Table 4. Parameter estimates for the aircraft 6 data set

Estimator ´ α ´ µ ´ σ

2

MML 0.4708 177.0362 40980

(±0.249) (±51.173)

NP 0.4775 163.1353 15061

(±0.272) (±56.234)

∗

Values given in parentheses are the standard errors (SE) of the estimators

Again, based on the simulation results given in Table 2, the MML estimators are chosen

for estimating the parameters α, µ and σ

2

because the MML estimators outperform the

NP estimators in terms of the MSE criterion as in the coal-mining disasters data.

In Figure 4, we plot the failure times of the air-conditioning equipment and their ﬁtted

times against the number of failures by using the NP and MML estimators, respectively.

It can be seen that MML estimators provide a better ﬁt than the NP estimators.

Application of MML Methodology 459

Figure 4. Plot of S

k

against their ﬁtted values using the NP and MML

estimators for the aircraft 6 data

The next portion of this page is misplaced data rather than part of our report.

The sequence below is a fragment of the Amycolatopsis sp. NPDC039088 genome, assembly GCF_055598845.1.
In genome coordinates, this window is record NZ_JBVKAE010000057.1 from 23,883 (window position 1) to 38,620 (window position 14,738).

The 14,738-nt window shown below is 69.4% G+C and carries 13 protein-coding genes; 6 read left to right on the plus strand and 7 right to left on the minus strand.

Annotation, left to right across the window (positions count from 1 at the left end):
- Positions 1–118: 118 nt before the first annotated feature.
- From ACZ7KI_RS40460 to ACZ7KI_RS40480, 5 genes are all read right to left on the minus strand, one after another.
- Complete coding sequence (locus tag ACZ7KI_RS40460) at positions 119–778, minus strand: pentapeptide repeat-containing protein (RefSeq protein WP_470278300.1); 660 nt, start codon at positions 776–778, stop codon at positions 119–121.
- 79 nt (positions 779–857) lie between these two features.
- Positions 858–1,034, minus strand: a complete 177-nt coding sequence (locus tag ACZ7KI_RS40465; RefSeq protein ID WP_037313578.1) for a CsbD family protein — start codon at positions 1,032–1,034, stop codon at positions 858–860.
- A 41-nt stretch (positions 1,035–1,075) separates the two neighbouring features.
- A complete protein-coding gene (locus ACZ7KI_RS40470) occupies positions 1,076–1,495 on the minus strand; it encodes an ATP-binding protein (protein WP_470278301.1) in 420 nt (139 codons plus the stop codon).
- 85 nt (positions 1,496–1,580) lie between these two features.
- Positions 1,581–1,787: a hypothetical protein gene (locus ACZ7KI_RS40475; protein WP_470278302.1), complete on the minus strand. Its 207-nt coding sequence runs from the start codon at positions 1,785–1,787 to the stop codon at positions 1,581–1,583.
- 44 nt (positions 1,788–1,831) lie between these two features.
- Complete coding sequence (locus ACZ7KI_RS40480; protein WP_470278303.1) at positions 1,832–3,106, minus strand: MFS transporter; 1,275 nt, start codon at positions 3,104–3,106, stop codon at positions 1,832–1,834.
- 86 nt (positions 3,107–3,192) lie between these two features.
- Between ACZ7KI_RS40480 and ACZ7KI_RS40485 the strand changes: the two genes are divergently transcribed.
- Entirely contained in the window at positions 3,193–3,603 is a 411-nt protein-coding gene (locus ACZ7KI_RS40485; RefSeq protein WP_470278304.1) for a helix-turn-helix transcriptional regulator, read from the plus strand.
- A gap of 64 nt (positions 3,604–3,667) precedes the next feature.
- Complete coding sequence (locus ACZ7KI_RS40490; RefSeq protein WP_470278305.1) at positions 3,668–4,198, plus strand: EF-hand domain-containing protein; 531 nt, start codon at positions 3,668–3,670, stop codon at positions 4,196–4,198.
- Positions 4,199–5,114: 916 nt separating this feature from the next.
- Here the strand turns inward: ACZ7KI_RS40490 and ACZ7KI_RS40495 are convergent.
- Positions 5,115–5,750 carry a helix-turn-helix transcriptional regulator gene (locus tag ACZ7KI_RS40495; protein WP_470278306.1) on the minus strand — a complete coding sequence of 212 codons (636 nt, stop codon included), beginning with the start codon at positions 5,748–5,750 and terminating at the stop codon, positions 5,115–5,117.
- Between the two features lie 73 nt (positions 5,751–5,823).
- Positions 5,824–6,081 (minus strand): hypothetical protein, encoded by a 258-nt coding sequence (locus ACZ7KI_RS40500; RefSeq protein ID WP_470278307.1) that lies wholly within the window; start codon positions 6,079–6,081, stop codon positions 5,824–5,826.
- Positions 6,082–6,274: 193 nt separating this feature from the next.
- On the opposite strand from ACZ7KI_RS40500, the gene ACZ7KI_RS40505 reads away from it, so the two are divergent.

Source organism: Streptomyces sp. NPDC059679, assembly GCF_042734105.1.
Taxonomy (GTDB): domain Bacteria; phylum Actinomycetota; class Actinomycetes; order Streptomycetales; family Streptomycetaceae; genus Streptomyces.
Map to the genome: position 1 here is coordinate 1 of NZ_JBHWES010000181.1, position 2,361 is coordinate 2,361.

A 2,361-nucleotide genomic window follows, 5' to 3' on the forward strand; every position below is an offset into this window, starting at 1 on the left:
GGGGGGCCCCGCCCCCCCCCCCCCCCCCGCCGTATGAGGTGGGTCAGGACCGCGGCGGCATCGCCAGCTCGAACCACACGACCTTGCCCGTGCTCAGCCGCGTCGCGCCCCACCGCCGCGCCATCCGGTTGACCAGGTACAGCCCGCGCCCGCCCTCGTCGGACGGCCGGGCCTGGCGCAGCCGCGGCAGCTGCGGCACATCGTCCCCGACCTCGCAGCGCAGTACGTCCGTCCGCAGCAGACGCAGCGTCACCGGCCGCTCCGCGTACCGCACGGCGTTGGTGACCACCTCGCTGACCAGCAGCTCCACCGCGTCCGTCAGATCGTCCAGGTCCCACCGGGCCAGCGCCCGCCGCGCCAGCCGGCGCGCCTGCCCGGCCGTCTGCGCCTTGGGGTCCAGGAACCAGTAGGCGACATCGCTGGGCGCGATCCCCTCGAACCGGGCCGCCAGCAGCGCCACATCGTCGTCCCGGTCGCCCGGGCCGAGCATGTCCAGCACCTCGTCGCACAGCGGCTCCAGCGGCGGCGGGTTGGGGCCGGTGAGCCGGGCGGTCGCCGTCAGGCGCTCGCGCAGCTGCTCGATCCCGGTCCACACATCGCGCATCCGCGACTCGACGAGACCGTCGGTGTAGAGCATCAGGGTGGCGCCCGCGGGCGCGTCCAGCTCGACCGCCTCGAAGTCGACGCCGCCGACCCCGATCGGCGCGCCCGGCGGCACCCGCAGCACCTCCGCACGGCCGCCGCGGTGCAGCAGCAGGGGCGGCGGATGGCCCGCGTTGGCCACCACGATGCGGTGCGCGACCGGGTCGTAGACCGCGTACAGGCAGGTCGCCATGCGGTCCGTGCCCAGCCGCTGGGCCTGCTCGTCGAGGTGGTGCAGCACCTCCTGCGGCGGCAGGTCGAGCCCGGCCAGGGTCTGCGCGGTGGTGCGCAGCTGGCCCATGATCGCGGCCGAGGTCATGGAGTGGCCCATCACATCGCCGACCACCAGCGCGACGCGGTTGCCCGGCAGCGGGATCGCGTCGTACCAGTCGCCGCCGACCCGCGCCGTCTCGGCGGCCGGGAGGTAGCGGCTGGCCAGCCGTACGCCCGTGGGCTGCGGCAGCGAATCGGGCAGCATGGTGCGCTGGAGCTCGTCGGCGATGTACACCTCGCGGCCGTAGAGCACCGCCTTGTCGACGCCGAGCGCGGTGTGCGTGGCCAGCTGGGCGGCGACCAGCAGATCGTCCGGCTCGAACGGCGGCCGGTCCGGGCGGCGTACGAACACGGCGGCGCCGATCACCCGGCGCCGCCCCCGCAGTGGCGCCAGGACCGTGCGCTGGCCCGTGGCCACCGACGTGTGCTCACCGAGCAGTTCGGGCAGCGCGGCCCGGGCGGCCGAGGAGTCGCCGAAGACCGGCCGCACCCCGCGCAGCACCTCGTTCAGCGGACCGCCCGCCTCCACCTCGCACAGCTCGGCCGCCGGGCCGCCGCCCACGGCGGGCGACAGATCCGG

0 5 10 15 20 25 30

0

200

400

600

800

1000

1200

1400

1600

1800

2000

k

S

k

Observed

NP

MML

6. Conclusions

We have compared the eﬃciencies of the MML estimators with the NP estimators

via a Monte Carlo simulation study. It is shown that the MML estimators have higher

eﬃciencies than the NP estimators.

We also applied the MML methodology two real life data sets. The parameters α, µ

and σ

2

for an α-series process with Weibull distribution have been estimated and com-

pared with the NP estimators. We see that the MML estimators provide a better ﬁt than

NP estimators.

Acknowledgment We are grateful to the referee for very helpful comments.